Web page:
Perceived Similarity and Accuracy of Peer Ratings

Shaul Fox, Zeev Ben-Nahum, Yoel Yinon

Research output: Contribution to journalArticlepeer-review

14 Scopus citations


The hypothesis that raters will be more accurate in rating peers perceived to be similar to themselves, suggested by Mumford (1983) and derived from social comparison theory, was examined. Subjects were 681 Israeli entrants to a military training program. Shortly after course inception, subjects were asked to review the performance of squad members and to forecast their final grade. Subjects also judged peers' similarity to self overall (general similarity), in course achievement (foreground similarity), and in military experience (background similarity). Analysis revealed that accuracy was markedly lower in the evaluation of dissimilar others. Although the same pattern of results was observed for all forms of similarity, stronger effects resulted when similarity was measured in terms of general and foreground characteristics. Implications for future theory and research as well as for the practical application of peer assessment are discussed.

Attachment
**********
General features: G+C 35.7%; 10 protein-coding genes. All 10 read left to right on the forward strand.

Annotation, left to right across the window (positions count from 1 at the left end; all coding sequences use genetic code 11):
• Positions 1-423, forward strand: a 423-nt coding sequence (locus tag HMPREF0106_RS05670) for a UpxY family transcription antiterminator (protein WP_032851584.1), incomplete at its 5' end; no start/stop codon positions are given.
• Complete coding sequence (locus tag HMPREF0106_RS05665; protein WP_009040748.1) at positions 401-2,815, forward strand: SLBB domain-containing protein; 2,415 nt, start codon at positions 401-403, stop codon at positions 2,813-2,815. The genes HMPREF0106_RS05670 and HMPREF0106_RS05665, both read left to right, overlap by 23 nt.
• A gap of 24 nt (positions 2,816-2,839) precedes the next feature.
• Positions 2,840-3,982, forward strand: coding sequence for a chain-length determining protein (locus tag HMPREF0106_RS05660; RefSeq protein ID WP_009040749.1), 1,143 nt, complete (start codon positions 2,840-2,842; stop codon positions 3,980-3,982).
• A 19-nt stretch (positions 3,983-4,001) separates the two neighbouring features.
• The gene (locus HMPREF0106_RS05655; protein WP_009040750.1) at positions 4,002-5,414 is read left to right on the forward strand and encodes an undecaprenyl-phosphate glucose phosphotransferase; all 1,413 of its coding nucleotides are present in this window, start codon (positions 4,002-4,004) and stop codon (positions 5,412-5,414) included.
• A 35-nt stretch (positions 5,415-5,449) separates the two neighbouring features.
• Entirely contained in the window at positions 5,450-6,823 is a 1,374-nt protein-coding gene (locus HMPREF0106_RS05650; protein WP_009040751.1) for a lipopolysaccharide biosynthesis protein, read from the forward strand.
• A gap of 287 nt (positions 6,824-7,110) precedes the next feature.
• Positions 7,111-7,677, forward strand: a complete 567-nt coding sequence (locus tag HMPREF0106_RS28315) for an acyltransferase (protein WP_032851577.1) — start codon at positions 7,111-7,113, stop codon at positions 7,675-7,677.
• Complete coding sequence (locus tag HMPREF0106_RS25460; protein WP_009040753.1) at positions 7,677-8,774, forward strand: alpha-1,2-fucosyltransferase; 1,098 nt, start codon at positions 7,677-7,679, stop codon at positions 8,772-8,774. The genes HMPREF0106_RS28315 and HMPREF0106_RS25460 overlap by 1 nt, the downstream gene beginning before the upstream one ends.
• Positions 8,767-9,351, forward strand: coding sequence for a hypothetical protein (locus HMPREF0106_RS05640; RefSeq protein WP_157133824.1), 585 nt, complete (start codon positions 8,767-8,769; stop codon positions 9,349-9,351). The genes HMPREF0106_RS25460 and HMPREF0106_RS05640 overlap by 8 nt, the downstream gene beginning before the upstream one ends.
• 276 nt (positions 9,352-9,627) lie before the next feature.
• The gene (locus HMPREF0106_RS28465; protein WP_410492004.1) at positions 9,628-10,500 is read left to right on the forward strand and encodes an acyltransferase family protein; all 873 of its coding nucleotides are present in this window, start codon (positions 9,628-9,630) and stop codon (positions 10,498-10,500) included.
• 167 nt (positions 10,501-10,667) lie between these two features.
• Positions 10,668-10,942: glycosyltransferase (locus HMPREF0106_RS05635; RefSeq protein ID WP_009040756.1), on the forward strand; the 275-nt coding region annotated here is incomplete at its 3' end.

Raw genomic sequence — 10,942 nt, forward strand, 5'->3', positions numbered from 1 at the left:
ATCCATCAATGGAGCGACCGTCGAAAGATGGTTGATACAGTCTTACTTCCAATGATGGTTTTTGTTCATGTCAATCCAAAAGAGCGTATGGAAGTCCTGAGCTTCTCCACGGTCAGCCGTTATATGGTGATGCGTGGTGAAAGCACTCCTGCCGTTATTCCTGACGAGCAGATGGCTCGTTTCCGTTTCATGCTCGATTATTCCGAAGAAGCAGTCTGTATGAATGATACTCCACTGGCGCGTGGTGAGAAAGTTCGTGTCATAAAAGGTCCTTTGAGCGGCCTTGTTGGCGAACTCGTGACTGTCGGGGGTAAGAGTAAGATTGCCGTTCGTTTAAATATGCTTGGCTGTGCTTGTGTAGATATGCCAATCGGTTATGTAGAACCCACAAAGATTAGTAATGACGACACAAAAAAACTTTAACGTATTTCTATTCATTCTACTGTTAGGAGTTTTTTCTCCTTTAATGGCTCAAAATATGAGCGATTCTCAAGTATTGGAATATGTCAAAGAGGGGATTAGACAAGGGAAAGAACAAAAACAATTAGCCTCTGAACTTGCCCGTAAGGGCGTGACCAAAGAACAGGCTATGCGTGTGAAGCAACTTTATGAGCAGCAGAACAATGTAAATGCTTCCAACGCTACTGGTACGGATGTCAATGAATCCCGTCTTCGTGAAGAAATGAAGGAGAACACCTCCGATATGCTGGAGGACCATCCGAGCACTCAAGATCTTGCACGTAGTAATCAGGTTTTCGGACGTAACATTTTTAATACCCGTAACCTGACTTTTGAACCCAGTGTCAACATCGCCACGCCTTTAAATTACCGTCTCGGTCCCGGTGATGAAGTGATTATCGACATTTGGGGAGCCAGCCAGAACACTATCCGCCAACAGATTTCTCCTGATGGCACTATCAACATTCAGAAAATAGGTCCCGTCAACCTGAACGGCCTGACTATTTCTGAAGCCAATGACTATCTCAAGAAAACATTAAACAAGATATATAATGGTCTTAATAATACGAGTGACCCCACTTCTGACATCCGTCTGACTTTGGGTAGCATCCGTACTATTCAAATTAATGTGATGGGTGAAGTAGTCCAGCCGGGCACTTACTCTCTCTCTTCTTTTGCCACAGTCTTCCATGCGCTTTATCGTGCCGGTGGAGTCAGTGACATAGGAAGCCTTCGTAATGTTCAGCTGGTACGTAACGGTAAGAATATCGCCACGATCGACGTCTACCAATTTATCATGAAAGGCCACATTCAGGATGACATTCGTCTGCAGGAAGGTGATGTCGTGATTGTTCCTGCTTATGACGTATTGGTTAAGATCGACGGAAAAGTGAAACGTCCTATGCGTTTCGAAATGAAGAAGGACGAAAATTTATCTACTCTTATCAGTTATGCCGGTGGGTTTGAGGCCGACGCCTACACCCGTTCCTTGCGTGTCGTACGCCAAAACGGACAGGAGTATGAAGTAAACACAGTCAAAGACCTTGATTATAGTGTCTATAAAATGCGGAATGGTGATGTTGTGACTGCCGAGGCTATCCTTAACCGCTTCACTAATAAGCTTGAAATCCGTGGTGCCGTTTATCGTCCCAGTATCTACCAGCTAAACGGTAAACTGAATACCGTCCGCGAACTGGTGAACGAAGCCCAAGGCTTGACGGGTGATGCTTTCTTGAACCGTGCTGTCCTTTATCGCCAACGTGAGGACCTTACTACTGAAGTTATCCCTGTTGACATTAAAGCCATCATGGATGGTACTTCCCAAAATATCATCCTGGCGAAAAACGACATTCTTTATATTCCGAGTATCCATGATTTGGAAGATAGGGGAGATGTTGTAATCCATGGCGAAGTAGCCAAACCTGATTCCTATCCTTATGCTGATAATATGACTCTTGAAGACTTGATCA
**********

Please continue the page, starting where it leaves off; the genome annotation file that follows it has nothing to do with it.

Original languageEnglish
Pages (from-to)781-786
Number of pages6
JournalJournal of Applied Psychology
Issue number5
StatePublished - Oct 1989


Dive into the research topics of 'Perceived Similarity and Accuracy of Peer Ratings'. Together they form a unique fingerprint.

Cite this